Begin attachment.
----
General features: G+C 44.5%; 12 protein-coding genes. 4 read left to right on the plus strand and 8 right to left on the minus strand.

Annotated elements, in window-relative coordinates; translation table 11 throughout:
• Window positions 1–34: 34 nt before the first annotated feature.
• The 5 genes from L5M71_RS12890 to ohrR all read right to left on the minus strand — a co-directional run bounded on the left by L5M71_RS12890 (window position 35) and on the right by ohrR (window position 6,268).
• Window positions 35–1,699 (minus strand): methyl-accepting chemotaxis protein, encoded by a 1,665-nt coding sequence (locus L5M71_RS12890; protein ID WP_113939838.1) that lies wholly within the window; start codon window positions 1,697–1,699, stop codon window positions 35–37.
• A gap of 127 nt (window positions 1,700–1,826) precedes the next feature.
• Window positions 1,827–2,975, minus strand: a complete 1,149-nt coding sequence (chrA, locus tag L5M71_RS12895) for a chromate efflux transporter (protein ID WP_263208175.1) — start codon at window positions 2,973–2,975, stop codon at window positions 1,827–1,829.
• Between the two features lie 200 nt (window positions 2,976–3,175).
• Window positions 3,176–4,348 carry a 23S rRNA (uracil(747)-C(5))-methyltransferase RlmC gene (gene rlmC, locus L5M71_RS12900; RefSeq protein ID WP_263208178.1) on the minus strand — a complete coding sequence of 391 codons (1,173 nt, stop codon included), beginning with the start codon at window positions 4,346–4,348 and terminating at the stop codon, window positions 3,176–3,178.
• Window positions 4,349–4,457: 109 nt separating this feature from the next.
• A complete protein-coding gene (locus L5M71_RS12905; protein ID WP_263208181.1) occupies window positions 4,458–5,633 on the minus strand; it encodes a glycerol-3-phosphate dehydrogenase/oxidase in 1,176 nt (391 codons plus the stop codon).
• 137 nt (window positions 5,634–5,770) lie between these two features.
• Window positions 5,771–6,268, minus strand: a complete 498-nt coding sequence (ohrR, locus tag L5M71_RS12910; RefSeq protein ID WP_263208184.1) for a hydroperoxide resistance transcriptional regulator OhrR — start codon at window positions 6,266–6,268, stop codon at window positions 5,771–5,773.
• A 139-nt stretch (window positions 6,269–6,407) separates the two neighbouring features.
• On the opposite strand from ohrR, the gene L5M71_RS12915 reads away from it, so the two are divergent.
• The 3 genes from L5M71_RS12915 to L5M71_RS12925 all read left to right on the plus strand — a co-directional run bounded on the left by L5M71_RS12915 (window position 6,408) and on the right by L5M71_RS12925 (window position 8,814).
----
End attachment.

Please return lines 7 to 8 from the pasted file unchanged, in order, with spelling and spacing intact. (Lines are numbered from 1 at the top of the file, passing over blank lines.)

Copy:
• Window positions 1,827–2,975, minus strand: a complete 1,149-nt coding sequence (chrA, locus tag L5M71_RS12895) for a chromate efflux transporter (protein ID WP_263208175.1) — start codon at window positions 2,973–2,975, stop codon at window positions 1,827–1,829.
• Between the two features lie 200 nt (window positions 2,976–3,175).